# Electrodynamics/Ampere's Law

In physics, Ampère's Circuital law, discovered by André-Marie Ampère, relates the circulating magnetic field in a closed loop to the electric current passing through the loop. It is the magnetic equivalent of Gauss's Law.

## Original Ampère's Circuital lawEdit

In its original form, Ampère's Circuital law relates the magnetic field ${\displaystyle \mathbf {B} }$  to its source, the current density ${\displaystyle \mathbf {J} }$ :

[Ampere's Law]

${\displaystyle \oint _{C}\mathbf {H} \cdot \mathrm {d} \mathbf {l} =\iint _{S}\mathbf {J} \cdot \mathrm {d} \mathbf {S} =I_{\mathrm {enc} }}$

An electric current produces a magnetic field.

Where

${\displaystyle \oint _{C}}$  is the closed line integral around contour (closed curve) C.
${\displaystyle \mathbf {H} }$  is the magnetic field in amperes per metre.
${\displaystyle \mathrm {d} \mathbf {l} }$  is an infinitesimal element (differential) of the contour C,
${\displaystyle \mathbf {J} }$  is the current density (in amperes per square meter) through the surface S enclosed by contour C
${\displaystyle \mathrm {d} \mathbf {S} \!\ }$  is a differential vector area element of surface S, with infinitesimally small magnitude and direction normal to surface S,
${\displaystyle I_{\mathrm {enc} }\!\ }$  is the current enclosed by the curve C, or strictly, the current that penetrates surface S.

Equivalently, the original equation in differential form is

${\displaystyle \mathbf {\nabla } \times \mathbf {H} =\mathbf {J} }$

The magnetic field ${\displaystyle \mathbf {H} }$  in linear media, is related to the magnetic flux density ${\displaystyle \mathbf {B} }$  (in teslas) by

${\displaystyle \mathbf {B} \ =\ \mu \mathbf {H} }$

where ${\displaystyle \mu \!\ }$  is the permeability of the medium (in henries per meter), which by definition is ${\displaystyle 4\pi \times 10^{-7}}$  in free space.

The right hand grip rule is a mnemonic for visualizing the orientation of the magnetic field ${\displaystyle \mathbf {B} }$  encircling the current density ${\displaystyle \mathbf {J} }$ .

## Corrected Ampère's Circuital law: the Ampère-Maxwell equationEdit

James Clerk Maxwell conceived of displacement current as a polarization current in the dielectric vortex sea which he used to model the magnetic field hydrodynamically and mechanically. He added this displacement current to Ampère's Circuital law at equation (112) in his 1861 paper On Physical Lines of Force.

The generalized law, as corrected by Maxwell, takes the following integral form:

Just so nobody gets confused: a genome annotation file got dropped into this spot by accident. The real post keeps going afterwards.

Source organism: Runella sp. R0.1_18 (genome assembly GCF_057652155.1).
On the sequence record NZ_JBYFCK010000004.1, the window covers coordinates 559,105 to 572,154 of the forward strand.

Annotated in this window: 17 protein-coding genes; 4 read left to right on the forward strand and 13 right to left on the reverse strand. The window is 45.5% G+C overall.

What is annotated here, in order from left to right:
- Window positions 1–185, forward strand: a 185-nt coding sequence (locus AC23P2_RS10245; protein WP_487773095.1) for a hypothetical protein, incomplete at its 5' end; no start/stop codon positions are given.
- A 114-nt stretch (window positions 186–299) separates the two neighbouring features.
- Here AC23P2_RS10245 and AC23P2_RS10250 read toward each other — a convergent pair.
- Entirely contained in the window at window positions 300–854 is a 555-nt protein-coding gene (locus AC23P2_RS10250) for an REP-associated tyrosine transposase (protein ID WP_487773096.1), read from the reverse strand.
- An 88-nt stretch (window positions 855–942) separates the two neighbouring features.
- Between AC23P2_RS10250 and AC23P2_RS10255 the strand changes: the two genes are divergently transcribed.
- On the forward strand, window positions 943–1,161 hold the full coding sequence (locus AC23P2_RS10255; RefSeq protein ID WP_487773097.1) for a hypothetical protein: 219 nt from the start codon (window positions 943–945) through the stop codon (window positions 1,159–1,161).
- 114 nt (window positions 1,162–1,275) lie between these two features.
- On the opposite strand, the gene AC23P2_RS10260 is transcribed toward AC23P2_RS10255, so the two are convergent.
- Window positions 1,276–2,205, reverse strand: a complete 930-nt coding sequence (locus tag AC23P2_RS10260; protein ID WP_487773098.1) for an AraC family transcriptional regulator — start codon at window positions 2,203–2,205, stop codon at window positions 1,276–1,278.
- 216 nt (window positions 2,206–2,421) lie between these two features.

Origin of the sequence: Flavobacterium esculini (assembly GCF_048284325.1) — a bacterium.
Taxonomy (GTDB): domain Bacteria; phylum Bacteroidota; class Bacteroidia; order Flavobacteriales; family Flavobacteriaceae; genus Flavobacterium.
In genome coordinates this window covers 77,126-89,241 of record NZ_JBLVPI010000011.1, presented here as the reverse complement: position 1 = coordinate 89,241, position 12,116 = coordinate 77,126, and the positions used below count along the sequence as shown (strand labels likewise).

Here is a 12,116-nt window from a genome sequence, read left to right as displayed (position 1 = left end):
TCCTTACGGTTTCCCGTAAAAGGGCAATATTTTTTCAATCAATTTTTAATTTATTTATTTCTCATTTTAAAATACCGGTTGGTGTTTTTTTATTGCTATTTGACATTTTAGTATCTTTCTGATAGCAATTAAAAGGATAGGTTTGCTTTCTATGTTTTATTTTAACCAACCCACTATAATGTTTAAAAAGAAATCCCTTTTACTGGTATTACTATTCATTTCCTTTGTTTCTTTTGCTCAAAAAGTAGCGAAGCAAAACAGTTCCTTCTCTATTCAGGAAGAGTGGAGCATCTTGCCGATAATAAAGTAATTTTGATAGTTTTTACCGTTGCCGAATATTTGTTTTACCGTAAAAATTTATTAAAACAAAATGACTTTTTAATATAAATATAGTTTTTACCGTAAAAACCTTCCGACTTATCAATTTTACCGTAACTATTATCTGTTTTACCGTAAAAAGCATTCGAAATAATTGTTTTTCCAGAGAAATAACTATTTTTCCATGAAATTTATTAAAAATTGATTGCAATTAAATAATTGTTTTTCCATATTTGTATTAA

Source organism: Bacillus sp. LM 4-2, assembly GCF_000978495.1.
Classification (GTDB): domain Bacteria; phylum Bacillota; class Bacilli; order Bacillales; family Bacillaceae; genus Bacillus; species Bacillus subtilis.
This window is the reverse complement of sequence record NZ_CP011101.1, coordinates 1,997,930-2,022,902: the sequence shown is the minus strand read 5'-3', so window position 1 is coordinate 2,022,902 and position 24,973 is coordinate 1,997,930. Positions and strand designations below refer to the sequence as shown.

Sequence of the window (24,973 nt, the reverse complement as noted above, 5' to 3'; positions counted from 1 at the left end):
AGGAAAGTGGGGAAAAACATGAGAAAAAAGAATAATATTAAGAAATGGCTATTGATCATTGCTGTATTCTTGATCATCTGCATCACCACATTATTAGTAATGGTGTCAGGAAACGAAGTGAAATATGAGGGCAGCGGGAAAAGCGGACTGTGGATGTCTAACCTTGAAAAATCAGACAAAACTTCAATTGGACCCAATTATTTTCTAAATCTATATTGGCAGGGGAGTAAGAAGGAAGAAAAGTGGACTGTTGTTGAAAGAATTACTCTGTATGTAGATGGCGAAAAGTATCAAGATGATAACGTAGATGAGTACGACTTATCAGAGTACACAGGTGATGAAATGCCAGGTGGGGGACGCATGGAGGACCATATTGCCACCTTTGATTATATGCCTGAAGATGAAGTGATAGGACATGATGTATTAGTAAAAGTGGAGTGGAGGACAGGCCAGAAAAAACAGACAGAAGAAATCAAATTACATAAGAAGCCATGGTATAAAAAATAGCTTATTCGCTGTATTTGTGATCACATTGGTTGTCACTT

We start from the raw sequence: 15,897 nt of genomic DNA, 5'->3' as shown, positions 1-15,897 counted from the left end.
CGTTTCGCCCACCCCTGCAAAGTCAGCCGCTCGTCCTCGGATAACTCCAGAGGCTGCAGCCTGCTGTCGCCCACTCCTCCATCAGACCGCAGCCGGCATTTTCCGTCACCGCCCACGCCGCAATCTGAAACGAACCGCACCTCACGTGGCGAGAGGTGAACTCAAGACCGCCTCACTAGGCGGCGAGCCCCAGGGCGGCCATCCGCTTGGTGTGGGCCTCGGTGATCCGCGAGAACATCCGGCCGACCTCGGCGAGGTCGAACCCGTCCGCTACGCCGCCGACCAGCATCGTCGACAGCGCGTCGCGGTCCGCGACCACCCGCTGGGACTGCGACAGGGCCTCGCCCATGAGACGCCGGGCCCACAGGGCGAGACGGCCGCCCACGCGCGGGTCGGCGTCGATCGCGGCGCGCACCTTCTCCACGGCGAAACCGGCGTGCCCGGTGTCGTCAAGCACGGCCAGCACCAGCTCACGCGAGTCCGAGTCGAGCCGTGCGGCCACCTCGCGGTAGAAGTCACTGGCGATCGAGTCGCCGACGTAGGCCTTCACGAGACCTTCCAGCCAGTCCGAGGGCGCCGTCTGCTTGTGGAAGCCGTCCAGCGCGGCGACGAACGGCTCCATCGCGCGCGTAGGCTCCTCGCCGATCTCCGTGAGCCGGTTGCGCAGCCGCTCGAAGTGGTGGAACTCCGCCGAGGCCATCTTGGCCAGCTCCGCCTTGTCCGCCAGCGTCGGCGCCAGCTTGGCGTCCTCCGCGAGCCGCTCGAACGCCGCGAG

[Ampere-Maxwell Law]

${\displaystyle \oint _{C}\mathbf {B} \cdot \mathrm {d} \mathbf {l} =\iint _{S}\mathbf {J} \cdot \mathrm {d} \mathbf {A} +{\mathrm {d} \over \mathrm {d} t}\iint _{S}\mathbf {D} \cdot \mathrm {d} \mathbf {A} }$

where in linear media

${\displaystyle \mathbf {D} \ =\ \varepsilon \mathbf {E} }$

is the displacement flux density (in coulombs per square meter).

This Ampère-Maxwell law can also be stated in differential form:

${\displaystyle \mathbf {\nabla } \times \mathbf {B} =\mathbf {J} +{\frac {\partial \mathbf {D} }{\partial t}}}$

where the second term arises from the displacement current.

With the addition of the displacement current, Maxwell was able to postulate (correctly) that light was a form of electromagnetic wave. See Electromagnetic wave equation for a discussion on this important discovery. We will discuss all of Maxwell's laws in a later chapter.

## ConceptEdit

The Equivalent to Gauss's Law for Electricity is Ampère's Law in Magnetism. It's a bit more complicated and you should know Gauss's before getting a grip on this one.

Imagine a wire with current flowing through it, the right hand screw rule says that there will be a magnetic field curling around the way your fingers do with your thumb pointing the direction of conventional current.

You can predict that the magnetic field will be curling around proportionally to the current flowing. Ampère's Law will tell you how.

## Sketch ProofEdit

Imagine an infinite wire going into the page with a current I. The Biot-Savart law, says that the Magnetic Field is given by an infinite wire as:

${\displaystyle B={\frac {\mu _{0}I}{2\pi s}}}$

Now take the integral of B around the wire counterclockwise in a circular path l:

${\displaystyle {\begin{matrix}\oint \mathbf {B} \cdot d\mathbf {l} &=&\oint {\frac {\mu _{0}I}{2\pi s}}dl\\\\\ &=&{\frac {\mu _{0}I}{2\pi s}}\oint dl\\\\\ &=&\mu _{0}I_{Enc}\end{matrix}}}$

## Differential Form of Ampère's LawEdit

Above is the Integral form of Ampère's Law, like Gauss's Law, there is also a differential form of Ampère's.

${\displaystyle \oint \mathbf {B} \cdot d\mathbf {l} =\mu _{0}I_{Enc}}$

Now taking J as the volume current density and using Stoke's Theorem we get:

${\displaystyle \int (\mathbf {\nabla } \times \mathbf {B} )\cdot d\mathbf {a} =\mu _{0}\int \mathbf {J} \cdot d\mathbf {a} }$

And so:

${\displaystyle \mathbf {\nabla } \times \mathbf {B} =\mu _{0}\mathbf {J} }$

You may want to look up Cross Products

## ReferencesEdit

• Introduction to ElectroDynamics, Third Edition by David J. Griffiths, Prentice Hall, 1999. ISBN 013805326X